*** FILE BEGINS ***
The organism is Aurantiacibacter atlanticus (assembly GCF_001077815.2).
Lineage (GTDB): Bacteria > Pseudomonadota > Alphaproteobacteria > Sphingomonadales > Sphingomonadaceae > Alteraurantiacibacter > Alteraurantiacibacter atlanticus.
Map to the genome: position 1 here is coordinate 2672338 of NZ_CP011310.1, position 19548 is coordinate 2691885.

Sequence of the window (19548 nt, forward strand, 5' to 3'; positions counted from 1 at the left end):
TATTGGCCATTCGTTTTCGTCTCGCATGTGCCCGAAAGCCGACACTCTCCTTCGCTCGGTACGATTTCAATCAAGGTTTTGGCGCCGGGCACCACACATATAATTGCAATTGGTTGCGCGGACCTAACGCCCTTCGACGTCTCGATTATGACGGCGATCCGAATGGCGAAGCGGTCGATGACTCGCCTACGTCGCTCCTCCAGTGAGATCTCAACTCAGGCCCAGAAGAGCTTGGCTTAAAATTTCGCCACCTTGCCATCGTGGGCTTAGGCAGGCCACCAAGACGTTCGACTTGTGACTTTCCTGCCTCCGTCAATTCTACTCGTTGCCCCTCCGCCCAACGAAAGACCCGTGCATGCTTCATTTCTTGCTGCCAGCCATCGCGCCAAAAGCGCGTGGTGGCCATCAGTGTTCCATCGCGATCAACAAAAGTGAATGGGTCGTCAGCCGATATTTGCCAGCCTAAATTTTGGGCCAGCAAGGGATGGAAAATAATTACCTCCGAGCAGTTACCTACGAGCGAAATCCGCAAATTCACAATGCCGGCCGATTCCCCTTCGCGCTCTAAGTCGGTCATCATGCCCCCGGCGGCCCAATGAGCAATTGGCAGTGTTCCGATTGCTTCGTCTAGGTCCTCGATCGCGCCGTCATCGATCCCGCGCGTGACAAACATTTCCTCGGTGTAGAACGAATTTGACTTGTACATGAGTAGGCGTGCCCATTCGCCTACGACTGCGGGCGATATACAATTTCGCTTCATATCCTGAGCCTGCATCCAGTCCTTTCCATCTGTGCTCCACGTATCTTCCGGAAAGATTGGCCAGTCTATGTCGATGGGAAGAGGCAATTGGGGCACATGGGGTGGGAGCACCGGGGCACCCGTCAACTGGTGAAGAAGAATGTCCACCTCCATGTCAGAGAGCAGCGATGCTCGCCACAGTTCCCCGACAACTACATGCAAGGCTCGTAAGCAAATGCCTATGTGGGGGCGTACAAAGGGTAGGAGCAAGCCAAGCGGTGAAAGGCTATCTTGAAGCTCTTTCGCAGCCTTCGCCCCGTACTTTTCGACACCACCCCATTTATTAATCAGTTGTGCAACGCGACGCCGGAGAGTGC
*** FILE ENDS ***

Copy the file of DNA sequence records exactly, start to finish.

The organism is Aurantiacibacter atlanticus (assembly GCF_001077815.2).
Lineage (GTDB): Bacteria > Pseudomonadota > Alphaproteobacteria > Sphingomonadales > Sphingomonadaceae > Alteraurantiacibacter > Alteraurantiacibacter atlanticus.
Map to the genome: position 1 here is coordinate 2672338 of NZ_CP011310.1, position 19548 is coordinate 2691885.

Sequence of the window (19548 nt, forward strand, 5' to 3'; positions counted from 1 at the left end):
TATTGGCCATTCGTTTTCGTCTCGCATGTGCCCGAAAGCCGACACTCTCCTTCGCTCGGTACGATTTCAATCAAGGTTTTGGCGCCGGGCACCACACATATAATTGCAATTGGTTGCGCGGACCTAACGCCCTTCGACGTCTCGATTATGACGGCGATCCGAATGGCGAAGCGGTCGATGACTCGCCTACGTCGCTCCTCCAGTGAGATCTCAACTCAGGCCCAGAAGAGCTTGGCTTAAAATTTCGCCACCTTGCCATCGTGGGCTTAGGCAGGCCACCAAGACGTTCGACTTGTGACTTTCCTGCCTCCGTCAATTCTACTCGTTGCCCCTCCGCCCAACGAAAGACCCGTGCATGCTTCATTTCTTGCTGCCAGCCATCGCGCCAAAAGCGCGTGGTGGCCATCAGTGTTCCATCGCGATCAACAAAAGTGAATGGGTCGTCAGCCGATATTTGCCAGCCTAAATTTTGGGCCAGCAAGGGATGGAAAATAATTACCTCCGAGCAGTTACCTACGAGCGAAATCCGCAAATTCACAATGCCGGCCGATTCCCCTTCGCGCTCTAAGTCGGTCATCATGCCCCCGGCGGCCCAATGAGCAATTGGCAGTGTTCCGATTGCTTCGTCTAGGTCCTCGATCGCGCCGTCATCGATCCCGCGCGTGACAAACATTTCCTCGGTGTAGAACGAATTTGACTTGTACATGAGTAGGCGTGCCCATTCGCCTACGACTGCGGGCGATATACAATTTCGCTTCATATCCTGAGCCTGCATCCAGTCCTTTCCATCTGTGCTCCACGTATCTTCCGGAAAGATTGGCCAGTCTATGTCGATGGGAAGAGGCAATTGGGGCACATGGGGTGGGAGCACCGGGGCACCCGTCAACTGGTGAAGAAGAATGTCCACCTCCATGTCAGAGAGCAGCGATGCTCGCCACAGTTCCCCGACAACTACATGCAAGGCTCGTAAGCAAATGCCTATGTGGGGGCGTACAAAGGGTAGGAGCAAGCCAAGCGGTGAAAGGCTATCTTGAAGCTCTTTCGCAGCCTTCGCCCCGTACTTTTCGACACCACCCCATTTATTAATCAGTTGTGCAACGCGACGCCGGAGAGTGC